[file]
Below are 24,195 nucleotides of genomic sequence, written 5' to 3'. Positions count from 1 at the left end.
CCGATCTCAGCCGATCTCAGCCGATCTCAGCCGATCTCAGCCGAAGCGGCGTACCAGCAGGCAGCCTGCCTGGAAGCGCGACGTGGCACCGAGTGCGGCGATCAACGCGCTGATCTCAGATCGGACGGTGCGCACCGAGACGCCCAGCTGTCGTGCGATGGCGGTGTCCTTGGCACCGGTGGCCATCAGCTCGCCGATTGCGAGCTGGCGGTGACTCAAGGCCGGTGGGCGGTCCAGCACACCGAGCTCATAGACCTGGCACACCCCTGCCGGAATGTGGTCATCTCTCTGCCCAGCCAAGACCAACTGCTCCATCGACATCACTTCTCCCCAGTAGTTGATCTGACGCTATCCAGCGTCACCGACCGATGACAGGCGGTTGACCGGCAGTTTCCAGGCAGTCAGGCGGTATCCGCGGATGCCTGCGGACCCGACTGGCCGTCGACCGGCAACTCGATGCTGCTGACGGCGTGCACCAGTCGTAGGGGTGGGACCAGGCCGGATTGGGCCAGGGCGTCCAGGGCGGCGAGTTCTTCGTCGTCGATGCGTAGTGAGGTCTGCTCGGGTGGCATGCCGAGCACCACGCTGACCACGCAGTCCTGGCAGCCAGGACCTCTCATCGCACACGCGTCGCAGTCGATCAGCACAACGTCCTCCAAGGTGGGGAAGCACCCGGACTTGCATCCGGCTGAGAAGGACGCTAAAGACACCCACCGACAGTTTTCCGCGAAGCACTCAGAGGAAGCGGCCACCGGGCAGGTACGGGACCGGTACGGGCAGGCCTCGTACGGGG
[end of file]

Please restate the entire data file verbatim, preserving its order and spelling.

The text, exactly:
Below are 24,195 nucleotides of genomic sequence, written 5' to 3'. Positions count from 1 at the left end.
CCGATCTCAGCCGATCTCAGCCGATCTCAGCCGATCTCAGCCGAAGCGGCGTACCAGCAGGCAGCCTGCCTGGAAGCGCGACGTGGCACCGAGTGCGGCGATCAACGCGCTGATCTCAGATCGGACGGTGCGCACCGAGACGCCCAGCTGTCGTGCGATGGCGGTGTCCTTGGCACCGGTGGCCATCAGCTCGCCGATTGCGAGCTGGCGGTGACTCAAGGCCGGTGGGCGGTCCAGCACACCGAGCTCATAGACCTGGCACACCCCTGCCGGAATGTGGTCATCTCTCTGCCCAGCCAAGACCAACTGCTCCATCGACATCACTTCTCCCCAGTAGTTGATCTGACGCTATCCAGCGTCACCGACCGATGACAGGCGGTTGACCGGCAGTTTCCAGGCAGTCAGGCGGTATCCGCGGATGCCTGCGGACCCGACTGGCCGTCGACCGGCAACTCGATGCTGCTGACGGCGTGCACCAGTCGTAGGGGTGGGACCAGGCCGGATTGGGCCAGGGCGTCCAGGGCGGCGAGTTCTTCGTCGTCGATGCGTAGTGAGGTCTGCTCGGGTGGCATGCCGAGCACCACGCTGACCACGCAGTCCTGGCAGCCAGGACCTCTCATCGCACACGCGTCGCAGTCGATCAGCACAACGTCCTCCAAGGTGGGGAAGCACCCGGACTTGCATCCGGCTGAGAAGGACGCTAAAGACACCCACCGACAGTTTTCCGCGAAGCACTCAGAGGAAGCGGCCACCGGGCAGGTACGGGACCGGTACGGGCAGGCCTCGTACGGGG